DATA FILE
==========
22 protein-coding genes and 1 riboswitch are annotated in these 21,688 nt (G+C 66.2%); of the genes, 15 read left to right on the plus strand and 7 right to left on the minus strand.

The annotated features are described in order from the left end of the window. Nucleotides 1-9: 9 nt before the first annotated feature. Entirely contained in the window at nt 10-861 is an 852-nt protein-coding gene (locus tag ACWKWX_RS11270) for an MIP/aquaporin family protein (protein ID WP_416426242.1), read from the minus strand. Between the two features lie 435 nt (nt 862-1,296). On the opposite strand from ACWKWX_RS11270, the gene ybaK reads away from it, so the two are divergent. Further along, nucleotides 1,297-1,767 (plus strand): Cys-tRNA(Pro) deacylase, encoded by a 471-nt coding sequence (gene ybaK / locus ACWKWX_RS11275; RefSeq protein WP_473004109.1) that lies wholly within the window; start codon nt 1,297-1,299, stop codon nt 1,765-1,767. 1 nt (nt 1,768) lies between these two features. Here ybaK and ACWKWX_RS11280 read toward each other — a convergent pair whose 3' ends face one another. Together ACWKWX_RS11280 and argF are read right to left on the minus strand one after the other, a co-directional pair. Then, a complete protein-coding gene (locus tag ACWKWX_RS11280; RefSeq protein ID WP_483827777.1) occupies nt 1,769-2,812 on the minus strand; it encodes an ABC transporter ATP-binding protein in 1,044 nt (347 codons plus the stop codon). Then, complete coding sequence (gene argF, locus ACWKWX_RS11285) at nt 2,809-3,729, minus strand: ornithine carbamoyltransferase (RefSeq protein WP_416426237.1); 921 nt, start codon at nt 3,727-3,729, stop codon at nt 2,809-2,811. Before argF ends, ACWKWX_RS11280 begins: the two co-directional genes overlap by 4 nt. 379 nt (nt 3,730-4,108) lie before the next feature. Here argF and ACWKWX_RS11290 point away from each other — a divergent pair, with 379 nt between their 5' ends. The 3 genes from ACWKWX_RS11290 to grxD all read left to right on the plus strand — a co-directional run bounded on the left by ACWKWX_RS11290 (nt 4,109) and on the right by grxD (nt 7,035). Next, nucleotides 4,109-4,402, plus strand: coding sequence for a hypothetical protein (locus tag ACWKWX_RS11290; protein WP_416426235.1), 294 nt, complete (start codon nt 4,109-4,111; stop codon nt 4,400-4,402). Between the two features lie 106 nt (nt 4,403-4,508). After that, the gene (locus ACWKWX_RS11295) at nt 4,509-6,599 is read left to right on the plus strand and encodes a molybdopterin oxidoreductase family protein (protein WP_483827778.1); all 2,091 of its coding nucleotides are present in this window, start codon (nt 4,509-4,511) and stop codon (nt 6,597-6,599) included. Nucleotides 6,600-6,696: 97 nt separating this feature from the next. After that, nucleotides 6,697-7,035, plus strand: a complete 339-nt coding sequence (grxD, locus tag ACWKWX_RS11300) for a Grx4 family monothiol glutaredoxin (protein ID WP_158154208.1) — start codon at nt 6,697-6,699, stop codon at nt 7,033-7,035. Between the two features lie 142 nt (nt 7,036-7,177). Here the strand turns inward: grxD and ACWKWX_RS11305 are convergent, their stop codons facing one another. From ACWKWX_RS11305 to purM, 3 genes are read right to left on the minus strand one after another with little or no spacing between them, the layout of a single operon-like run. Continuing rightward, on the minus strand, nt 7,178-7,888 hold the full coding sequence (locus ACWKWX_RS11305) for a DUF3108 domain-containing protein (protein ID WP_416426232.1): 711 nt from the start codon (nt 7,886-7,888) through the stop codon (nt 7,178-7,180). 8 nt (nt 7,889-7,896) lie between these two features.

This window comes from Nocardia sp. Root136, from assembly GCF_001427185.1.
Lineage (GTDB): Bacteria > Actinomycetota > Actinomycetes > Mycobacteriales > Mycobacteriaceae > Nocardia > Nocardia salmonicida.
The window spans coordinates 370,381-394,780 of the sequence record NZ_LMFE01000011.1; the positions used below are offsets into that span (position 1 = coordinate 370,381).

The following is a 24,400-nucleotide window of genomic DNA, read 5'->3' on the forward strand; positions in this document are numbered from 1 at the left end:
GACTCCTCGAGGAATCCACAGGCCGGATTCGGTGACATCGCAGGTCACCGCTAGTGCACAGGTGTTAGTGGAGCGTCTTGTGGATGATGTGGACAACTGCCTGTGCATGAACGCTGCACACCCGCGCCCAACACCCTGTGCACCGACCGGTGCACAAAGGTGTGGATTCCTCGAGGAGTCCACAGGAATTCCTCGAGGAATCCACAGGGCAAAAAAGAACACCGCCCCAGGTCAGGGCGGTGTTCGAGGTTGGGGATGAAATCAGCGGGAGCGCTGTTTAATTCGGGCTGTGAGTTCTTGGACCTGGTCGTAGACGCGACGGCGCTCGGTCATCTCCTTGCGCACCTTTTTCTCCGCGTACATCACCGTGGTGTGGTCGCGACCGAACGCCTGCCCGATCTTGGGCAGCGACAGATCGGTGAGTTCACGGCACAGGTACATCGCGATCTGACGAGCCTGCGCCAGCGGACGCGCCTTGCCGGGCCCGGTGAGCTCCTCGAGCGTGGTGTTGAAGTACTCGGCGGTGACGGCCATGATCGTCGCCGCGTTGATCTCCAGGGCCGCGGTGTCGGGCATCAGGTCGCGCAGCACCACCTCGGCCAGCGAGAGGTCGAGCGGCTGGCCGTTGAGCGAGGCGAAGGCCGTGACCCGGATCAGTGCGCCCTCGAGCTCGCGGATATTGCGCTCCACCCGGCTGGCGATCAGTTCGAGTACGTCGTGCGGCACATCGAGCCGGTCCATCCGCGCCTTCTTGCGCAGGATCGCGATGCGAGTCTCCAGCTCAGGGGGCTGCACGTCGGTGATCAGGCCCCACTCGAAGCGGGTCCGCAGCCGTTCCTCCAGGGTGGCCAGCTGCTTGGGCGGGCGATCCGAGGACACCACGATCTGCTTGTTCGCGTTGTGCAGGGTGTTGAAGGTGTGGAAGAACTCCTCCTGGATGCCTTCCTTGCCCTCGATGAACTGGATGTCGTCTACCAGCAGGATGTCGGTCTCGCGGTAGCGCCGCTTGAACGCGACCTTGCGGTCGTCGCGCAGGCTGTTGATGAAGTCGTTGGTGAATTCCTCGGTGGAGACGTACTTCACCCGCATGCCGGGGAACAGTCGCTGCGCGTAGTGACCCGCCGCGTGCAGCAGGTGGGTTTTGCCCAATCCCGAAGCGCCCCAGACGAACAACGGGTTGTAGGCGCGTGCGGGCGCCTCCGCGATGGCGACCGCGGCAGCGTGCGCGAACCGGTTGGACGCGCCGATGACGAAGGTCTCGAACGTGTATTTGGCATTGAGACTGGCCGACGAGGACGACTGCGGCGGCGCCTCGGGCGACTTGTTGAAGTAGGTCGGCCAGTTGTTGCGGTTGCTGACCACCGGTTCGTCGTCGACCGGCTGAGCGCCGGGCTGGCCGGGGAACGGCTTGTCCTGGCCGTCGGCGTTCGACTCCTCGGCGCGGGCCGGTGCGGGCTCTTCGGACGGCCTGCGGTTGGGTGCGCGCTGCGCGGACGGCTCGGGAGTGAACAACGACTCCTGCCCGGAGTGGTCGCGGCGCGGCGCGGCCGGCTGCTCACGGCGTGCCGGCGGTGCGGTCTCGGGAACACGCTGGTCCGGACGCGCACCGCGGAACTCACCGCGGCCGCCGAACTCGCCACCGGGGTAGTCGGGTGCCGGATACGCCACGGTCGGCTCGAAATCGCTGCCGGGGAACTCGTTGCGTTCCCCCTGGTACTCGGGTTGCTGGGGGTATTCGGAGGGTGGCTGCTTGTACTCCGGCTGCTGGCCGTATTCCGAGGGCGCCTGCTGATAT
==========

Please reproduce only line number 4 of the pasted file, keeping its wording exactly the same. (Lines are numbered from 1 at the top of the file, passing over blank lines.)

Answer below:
Lineage (GTDB): Bacteria > Actinomycetota > Actinomycetes > Mycobacteriales > Mycobacteriaceae > Nocardia > Nocardia salmonicida.